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Hockey Hall of Fame: The Two Martys

The Hockey Hall of Fame meets on Monday to decide who will be honoured in the induction class of 2018.

Among first year eligible players, there are only two who will get serious consideration. Martin Brodeur is a guaranteed lock to get the call. Martin St. Louis has a strong case though he may or may not get in on the first try.

Other first year eligible players (essentially players who last played a professional game three seasons ago) include Sergei Gonchar, Martin Rucinsky, Slava Kozlov, Kimmo Timonen, Brendan Morrow, Eric Brewer, Scott Hannan and Evgeni Nabokov. All had strong careers and are likely to be honoured at their various national levels. But the likelihood of any of them making the Hockey Hall of Fame is remote.

So let's look at the two Martys.

Martin Brodeur



When the selection committee discusses the name Martin Brodeur, it will be a short session. He will be a unanimous honouree in less than five minutes.

After all, the man has three Stanley Cups, two Olympic gold medals, four Vezina trophies and holds pretty much every conceivable NHL record for goalies imaginable. Most games played, wins, shutouts, even goals scored, both in regular season and in playoffs, and both in terms of career and individual seasons.

Everyone in hockey knew that Martin Brodeur would be honoured by the Hockey Hall of Fame since about 2002.

The NHL is so confident they have already the New Jersey Devils playing in Toronto on the Saturday before induction night (November 12th), also known as the NHL's annual Hall of Fame game. Usually the team most associated with the highest profile inductee plays in Toronto that night, since Toronto is the home of the Hockey Hall of Fame.

Martin St. Louis



In in 1,134 career regular season games, St. Louis scored 391 goals, 642 assists for 1,033 points. The 40-year-old won the Stanley Cup and Hart Memorial Trophy with the Lightning in 2004. He is a two-time Art Ross Trophy winner and three-time recipient of the Lady Byng Memorial Trophy. He also won an Olympic gold medal in 2014.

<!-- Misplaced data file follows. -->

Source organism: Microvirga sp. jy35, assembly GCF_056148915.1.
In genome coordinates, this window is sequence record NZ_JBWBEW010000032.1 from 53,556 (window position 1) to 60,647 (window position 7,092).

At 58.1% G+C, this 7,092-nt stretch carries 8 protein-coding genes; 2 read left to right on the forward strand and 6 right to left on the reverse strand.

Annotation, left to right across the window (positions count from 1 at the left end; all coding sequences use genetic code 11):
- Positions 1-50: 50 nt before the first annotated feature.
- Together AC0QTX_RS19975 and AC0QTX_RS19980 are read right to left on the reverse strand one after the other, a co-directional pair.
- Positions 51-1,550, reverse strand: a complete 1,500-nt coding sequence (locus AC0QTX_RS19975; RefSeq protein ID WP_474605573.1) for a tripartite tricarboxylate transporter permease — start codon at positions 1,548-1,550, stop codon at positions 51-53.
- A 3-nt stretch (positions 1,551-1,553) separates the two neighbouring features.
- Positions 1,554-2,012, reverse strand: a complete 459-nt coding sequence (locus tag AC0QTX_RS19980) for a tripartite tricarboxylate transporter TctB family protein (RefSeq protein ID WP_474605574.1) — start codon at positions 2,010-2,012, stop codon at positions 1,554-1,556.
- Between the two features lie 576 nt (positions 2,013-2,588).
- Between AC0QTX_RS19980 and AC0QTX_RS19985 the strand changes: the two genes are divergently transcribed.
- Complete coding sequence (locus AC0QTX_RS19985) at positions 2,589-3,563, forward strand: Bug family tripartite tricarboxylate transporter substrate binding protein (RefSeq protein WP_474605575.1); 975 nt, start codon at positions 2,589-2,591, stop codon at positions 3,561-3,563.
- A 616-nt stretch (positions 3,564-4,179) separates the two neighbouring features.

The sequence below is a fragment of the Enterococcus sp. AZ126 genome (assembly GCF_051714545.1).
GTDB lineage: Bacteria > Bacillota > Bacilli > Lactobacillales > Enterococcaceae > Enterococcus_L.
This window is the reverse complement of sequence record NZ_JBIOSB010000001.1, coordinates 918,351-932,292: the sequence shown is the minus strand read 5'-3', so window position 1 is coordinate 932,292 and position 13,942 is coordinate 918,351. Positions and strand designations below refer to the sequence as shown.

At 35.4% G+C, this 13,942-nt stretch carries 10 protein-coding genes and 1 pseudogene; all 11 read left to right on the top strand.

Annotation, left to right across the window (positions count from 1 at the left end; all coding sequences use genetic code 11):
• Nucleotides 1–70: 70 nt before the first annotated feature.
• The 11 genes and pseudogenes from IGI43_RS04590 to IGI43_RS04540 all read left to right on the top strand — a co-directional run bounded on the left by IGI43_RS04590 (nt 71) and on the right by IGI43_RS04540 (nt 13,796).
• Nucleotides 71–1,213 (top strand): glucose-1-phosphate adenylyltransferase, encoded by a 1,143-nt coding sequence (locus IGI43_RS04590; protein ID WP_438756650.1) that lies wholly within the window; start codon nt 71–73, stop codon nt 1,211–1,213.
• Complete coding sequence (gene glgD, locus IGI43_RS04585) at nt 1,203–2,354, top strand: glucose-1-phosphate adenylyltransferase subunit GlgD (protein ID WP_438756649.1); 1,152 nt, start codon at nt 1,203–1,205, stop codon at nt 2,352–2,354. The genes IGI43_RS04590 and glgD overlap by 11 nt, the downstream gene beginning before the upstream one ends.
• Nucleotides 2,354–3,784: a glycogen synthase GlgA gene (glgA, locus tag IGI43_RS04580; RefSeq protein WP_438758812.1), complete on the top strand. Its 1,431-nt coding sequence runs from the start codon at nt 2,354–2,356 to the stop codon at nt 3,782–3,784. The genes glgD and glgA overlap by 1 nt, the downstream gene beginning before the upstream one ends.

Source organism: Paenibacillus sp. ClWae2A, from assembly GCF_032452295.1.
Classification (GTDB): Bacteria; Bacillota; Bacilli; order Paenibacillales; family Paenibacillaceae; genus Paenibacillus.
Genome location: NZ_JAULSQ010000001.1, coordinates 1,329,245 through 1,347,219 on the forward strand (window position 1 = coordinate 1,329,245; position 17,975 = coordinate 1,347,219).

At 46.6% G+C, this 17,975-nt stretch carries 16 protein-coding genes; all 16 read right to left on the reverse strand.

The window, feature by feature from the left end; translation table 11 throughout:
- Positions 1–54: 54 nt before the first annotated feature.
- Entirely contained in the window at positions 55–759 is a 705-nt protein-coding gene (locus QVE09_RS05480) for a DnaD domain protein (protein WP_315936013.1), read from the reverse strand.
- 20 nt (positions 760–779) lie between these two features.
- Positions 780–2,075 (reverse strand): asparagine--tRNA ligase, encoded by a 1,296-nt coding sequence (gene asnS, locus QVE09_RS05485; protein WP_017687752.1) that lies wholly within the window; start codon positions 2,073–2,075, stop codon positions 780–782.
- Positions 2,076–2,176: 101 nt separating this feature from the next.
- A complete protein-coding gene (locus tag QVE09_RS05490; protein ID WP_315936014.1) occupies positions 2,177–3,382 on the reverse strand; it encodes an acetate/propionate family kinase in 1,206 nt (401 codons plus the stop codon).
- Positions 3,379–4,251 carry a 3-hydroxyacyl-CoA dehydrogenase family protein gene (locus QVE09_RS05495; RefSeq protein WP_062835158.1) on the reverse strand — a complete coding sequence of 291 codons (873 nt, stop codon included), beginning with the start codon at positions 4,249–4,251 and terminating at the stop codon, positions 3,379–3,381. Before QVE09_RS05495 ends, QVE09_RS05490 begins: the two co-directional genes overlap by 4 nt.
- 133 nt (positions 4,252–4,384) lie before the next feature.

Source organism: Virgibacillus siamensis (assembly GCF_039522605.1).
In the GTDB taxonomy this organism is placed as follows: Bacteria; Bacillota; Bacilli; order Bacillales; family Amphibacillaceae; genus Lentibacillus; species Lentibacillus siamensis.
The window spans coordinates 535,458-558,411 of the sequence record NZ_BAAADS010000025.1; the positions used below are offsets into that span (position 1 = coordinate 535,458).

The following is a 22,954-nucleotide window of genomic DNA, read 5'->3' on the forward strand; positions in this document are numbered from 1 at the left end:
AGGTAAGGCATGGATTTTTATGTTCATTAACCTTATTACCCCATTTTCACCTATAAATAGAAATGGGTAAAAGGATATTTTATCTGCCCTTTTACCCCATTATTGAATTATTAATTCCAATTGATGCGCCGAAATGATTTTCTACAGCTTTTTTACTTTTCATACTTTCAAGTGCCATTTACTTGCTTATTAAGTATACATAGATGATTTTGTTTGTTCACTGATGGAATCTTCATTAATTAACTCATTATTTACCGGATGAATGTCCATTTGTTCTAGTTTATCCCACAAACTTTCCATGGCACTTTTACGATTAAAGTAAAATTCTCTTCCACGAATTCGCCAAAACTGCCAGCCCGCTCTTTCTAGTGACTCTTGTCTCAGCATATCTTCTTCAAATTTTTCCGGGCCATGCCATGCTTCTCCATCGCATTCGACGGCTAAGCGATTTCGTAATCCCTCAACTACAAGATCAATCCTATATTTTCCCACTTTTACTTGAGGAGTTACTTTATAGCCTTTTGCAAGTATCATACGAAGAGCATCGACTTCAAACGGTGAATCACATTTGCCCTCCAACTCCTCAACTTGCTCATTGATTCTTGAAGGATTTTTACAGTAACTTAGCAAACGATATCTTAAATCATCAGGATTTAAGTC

Not bad for a player who was never drafted by any National Hockey League team.

I suspect Martin St. Louis gets in, though I'm not sure if he will be made to wait. The Hall of Fame is unintentionally created two levels of enshrinement - those who get immediately - aka the game's true greats - and those who get in eventually - aka those who some believe are on a lower tier.

Was St. Louis any better than Jeremy Roenick, Alex Mogilny, Theo Fleury, Daniel Alfredsson, Saku Koivu, Rod Brind'Amour or Petr Bondra? Because those guys, plus goalies like Tom Barrasso, Mike Richter and Mike Vernon, are the holdovers who are also looking for one of the three remaining spots to join Brodeur in the HHOF class of 2018.

I would say yes, St. Louis' career was stronger than any of those players. And since this is a relatively weak induction list, chances are strong he will be included in 2018.

The Holdovers

I just mentioned the list of holdovers still hoping to get the phone call from the Hockey Hall of Fame. I would be perfectly fine if none of those skaters make it into the Hall of Fame, though I suspect Daniel Alfredsson might have the strongest case. I am definitely one who believes the bar for skaters is set far too low as it is already.

I do believe the bar for goaltenders is set a bit too high. I believe both Barrasso and Richter in particular should get in. But it won't be this year. This will be Brodeur's night.

The Women

The Hall of Fame can induct as many as two women, and it is in separate category than the men altogether.

The selection committee has shown a lack of knowledge of the women's game over the years, failing to induct anyone some years. A few days ago I wrote up a list of women the Hall should be considering.

I think Jennifer Botterill and particularly Jayna Hefford have the strongest cases. The Hall of Fame likes to have a little symmetry when it does up these induction classes. Like Brodeur, both won Olympic gold medals in Salt Lake.

The Builders

The Builders category is always tough to predict. It's basically a lifetime achievement award, and there is no waiting period per se. An honouree could continue to be working in hockey and still get inducted. They wait too long in some cases, as they posthumously inducted Pat Burns and Pat Quinn in recent years.

One day Fran Rider has to be honoured for her work building the women's game, and Viktor Tikhonov for his developing of hockey in Russia. Given Igor Larionov's presence on the current selection committee, do not expect Tikhonov to get inducted any time soon.

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